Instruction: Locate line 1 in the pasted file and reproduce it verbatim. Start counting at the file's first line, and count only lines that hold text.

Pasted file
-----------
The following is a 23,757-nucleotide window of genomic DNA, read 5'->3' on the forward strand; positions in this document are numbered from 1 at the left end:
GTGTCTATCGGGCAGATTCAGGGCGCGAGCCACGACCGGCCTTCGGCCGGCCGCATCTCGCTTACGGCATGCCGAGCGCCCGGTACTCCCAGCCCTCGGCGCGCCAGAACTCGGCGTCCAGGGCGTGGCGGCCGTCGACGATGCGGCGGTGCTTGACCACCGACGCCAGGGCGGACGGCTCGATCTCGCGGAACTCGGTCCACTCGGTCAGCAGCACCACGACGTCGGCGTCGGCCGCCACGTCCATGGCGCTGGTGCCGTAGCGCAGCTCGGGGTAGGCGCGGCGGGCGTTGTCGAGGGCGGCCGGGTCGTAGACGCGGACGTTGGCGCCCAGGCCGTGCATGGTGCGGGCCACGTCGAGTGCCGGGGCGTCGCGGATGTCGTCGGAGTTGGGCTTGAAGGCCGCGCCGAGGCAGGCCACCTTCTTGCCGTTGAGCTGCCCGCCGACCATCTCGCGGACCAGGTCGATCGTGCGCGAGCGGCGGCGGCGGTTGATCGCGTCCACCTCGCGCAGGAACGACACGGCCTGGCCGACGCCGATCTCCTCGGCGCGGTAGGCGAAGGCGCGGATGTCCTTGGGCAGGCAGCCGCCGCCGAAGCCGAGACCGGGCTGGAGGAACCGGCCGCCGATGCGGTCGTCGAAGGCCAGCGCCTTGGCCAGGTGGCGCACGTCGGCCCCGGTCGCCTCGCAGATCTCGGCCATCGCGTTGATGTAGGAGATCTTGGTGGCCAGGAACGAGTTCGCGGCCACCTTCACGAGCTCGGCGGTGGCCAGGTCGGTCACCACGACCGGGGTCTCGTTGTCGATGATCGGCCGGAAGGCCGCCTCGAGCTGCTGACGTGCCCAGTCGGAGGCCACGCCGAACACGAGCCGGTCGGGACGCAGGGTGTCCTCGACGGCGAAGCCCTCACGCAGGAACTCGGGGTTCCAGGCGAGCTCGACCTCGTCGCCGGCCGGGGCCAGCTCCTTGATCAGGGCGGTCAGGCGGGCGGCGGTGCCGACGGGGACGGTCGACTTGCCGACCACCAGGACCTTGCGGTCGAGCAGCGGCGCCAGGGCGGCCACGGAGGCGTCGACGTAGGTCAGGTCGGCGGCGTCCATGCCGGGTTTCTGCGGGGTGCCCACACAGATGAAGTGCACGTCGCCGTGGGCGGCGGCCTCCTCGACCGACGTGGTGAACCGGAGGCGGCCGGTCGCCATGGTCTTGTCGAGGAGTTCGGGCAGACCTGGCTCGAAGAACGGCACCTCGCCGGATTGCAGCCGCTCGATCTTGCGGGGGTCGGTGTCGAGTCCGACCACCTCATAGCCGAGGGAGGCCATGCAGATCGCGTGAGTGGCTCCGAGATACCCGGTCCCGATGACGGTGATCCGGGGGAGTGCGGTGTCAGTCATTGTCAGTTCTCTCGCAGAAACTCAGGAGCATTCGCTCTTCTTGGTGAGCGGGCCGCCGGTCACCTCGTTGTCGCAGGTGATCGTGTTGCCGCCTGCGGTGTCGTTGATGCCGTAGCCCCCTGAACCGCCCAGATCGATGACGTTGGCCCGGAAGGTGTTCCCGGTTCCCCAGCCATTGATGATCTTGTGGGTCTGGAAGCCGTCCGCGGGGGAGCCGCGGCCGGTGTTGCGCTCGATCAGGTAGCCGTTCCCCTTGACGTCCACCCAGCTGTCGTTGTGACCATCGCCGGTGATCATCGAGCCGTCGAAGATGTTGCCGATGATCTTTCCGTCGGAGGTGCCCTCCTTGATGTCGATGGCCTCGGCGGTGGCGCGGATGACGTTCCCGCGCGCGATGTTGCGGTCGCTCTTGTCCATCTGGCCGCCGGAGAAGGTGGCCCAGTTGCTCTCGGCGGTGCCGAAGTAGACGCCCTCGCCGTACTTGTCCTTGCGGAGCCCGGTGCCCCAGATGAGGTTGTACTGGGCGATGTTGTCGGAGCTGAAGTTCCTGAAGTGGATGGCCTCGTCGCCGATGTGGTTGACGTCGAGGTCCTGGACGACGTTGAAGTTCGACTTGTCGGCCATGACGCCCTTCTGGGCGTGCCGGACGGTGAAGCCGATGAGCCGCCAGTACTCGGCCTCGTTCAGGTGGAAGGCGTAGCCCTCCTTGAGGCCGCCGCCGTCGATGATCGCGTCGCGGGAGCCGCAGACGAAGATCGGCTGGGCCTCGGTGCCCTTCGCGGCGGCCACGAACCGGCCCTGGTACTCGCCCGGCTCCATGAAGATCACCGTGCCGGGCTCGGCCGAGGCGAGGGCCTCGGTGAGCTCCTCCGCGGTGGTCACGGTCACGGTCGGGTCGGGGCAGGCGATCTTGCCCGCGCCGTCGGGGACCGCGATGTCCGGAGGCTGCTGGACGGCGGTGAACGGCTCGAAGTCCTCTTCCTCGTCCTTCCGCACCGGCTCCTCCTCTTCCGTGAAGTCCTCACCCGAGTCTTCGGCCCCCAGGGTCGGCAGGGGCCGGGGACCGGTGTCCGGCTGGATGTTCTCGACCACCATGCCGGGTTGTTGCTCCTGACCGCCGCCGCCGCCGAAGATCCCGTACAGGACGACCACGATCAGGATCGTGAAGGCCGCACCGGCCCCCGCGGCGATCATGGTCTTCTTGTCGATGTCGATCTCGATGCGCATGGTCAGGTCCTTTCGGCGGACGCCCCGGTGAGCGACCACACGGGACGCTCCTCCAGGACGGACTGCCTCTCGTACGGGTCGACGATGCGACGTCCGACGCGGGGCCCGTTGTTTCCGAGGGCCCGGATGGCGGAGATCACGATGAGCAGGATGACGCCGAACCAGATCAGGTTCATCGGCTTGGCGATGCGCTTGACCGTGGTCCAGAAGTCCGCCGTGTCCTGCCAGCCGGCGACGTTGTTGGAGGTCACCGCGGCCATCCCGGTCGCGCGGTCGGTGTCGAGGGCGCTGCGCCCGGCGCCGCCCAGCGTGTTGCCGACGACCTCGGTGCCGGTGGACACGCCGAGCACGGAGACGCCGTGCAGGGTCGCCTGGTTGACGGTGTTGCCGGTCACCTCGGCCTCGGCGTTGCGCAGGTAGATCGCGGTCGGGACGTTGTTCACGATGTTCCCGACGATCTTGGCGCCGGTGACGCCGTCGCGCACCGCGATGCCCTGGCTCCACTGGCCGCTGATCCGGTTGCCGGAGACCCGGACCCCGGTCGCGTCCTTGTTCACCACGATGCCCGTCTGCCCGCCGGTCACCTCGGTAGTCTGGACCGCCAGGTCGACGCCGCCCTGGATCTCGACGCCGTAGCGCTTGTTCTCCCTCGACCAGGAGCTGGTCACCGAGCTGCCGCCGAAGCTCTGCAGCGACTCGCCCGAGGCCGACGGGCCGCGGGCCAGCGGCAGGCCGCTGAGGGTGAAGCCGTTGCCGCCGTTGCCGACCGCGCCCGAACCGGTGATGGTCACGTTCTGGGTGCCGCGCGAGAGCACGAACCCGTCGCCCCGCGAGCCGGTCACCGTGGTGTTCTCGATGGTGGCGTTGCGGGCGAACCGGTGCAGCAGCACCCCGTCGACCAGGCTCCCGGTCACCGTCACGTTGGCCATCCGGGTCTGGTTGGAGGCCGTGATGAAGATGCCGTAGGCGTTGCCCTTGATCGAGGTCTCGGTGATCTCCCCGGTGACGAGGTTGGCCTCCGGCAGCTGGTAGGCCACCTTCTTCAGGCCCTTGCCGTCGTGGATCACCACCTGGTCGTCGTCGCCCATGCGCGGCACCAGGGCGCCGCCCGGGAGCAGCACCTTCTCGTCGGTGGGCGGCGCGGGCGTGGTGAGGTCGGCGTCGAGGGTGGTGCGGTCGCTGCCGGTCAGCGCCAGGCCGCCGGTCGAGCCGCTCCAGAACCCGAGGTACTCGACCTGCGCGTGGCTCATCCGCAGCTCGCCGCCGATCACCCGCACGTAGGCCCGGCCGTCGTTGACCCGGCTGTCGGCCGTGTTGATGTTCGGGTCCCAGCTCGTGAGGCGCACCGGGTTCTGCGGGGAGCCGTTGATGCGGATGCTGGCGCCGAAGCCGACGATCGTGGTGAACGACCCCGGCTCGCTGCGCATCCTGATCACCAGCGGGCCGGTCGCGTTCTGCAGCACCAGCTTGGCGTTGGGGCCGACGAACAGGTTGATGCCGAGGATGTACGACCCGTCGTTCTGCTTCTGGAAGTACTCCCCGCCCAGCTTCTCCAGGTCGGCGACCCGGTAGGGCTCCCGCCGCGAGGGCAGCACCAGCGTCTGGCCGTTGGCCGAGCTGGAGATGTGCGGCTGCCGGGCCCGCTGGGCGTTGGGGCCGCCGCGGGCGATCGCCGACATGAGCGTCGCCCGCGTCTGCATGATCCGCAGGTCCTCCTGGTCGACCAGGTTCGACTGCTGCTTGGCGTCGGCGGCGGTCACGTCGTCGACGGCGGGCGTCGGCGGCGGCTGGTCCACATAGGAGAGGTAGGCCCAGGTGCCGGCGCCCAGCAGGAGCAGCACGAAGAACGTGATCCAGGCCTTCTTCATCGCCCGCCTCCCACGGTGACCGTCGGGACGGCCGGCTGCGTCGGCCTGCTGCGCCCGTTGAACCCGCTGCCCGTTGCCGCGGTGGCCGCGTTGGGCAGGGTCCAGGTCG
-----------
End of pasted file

The following is a 23,757-nucleotide window of genomic DNA, read 5'->3' on the forward strand; positions in this document are numbered from 1 at the left end: